Spring 2012 challenged the vineyard team with short nights, frequent alarms and close calls all with respect to frost. Fortunately no damage was sustained in contrast to other ‘frost years’ when quantity has been severely impacted.
Flowering progressed without undue drama largely as a result of fewer southerly weather patterns which are considered normal for Martinborough over this critical period. Fruit set is on par with 2011, if not a little below. Pinot noir and Syrah have needed a fine tuning fruit thin prior to the nets being applied. Whites look balanced going into the harvest period, Viognier being the only exception, compared to last year’s generosity – 2013 will be in very short supply.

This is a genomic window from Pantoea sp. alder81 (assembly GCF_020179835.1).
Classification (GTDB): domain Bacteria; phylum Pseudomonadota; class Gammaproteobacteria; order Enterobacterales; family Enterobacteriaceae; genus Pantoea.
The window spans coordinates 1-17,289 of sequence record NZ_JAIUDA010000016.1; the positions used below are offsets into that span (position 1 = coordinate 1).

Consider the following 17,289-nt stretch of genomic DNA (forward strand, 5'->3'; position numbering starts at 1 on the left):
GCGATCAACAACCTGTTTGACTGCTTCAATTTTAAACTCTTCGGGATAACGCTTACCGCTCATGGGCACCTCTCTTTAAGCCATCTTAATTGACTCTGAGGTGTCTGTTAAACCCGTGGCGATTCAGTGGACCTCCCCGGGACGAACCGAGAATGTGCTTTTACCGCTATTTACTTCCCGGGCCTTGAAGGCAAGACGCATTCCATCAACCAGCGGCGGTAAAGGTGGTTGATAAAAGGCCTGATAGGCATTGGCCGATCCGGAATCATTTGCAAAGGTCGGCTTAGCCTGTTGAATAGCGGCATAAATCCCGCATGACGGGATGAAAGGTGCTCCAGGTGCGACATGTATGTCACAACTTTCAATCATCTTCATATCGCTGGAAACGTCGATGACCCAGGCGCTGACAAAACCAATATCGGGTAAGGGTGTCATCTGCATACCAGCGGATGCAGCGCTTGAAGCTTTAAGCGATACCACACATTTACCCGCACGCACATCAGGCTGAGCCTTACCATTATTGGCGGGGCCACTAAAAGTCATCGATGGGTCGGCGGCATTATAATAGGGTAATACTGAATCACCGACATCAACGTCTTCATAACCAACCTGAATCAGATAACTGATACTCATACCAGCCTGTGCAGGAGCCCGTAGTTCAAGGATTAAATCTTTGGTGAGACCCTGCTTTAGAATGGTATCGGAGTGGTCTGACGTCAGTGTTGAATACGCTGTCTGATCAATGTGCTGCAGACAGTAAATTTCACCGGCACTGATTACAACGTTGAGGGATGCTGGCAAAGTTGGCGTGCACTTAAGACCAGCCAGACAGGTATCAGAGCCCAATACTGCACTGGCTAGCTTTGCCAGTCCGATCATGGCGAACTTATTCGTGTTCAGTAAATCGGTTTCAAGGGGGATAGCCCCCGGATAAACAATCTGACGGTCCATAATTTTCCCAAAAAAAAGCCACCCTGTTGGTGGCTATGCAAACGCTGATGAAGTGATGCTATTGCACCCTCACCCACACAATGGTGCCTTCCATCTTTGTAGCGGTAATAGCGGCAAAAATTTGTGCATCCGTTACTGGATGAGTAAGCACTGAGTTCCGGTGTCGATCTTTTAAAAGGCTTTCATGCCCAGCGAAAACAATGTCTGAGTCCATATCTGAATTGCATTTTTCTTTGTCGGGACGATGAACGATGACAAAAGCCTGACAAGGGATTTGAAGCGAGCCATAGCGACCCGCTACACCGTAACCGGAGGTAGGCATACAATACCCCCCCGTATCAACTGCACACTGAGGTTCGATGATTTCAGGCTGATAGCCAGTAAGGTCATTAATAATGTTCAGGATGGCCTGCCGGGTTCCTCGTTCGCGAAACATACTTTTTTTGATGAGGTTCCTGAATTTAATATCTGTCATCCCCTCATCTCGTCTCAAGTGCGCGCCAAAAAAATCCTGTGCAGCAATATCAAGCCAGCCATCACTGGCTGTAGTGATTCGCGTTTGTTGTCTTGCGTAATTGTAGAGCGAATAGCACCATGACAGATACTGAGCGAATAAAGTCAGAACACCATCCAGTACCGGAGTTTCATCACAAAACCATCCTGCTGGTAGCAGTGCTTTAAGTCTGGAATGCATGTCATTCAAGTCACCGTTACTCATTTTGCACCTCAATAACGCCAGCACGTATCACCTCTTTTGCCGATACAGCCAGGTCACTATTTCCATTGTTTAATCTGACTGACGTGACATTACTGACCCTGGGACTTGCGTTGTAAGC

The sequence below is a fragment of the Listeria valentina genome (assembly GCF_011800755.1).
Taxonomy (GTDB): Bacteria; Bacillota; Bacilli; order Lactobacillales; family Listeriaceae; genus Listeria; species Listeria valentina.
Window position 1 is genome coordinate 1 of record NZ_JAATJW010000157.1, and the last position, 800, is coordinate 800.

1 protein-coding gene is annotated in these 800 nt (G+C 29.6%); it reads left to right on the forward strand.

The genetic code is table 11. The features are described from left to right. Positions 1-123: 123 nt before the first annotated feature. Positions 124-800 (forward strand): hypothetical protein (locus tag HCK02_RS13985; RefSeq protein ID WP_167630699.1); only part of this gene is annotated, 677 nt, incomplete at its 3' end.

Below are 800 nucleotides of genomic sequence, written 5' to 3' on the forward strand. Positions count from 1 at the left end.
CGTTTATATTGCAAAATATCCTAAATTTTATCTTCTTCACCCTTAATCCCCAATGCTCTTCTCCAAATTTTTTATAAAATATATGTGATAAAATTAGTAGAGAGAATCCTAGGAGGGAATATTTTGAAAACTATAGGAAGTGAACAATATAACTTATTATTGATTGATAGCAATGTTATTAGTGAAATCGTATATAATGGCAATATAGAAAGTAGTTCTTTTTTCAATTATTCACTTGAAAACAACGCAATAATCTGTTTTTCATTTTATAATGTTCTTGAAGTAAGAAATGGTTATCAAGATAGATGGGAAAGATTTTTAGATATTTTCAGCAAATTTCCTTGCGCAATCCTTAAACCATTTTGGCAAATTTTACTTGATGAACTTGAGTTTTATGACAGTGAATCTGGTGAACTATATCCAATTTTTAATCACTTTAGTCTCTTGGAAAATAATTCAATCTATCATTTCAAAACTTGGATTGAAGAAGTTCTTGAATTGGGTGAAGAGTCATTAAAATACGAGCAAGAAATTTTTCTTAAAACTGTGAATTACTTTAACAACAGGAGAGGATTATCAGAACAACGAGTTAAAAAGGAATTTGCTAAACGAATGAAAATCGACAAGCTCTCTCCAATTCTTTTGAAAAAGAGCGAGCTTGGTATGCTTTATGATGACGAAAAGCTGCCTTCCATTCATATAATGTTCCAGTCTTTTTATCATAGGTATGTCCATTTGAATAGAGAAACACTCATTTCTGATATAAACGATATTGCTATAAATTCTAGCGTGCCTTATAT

The vines began the year with high health (carbohydrate levels) after the previous two years of abundant rainfall, warm temperatures (2011) and low crops (2012). This buffer has carried the vines through the season. Well timed and localised rain events have topped up soil moisture when it was needed (70mm in early February). An absence of wind has ensured vine canopies have been able to grow strongly yet are not unduly vigorous, for this time of year, which bodes well for phenolic maturity in the fruit. Sunlight hours and growing degree days are most likely to finish the season at long-term average levels.
We have continued to refine our farming approach which has traditionally been tailored around harvesting fruit at optimal phenolic maturity. Our cultural management is well established but continuing work is being undertaken towards achieving a sustainable macro/micro fauna balance in the vineyard. Rob and his team have made pleasing advances in the past year, refinements that will be sure to shine through in the subsequent wines.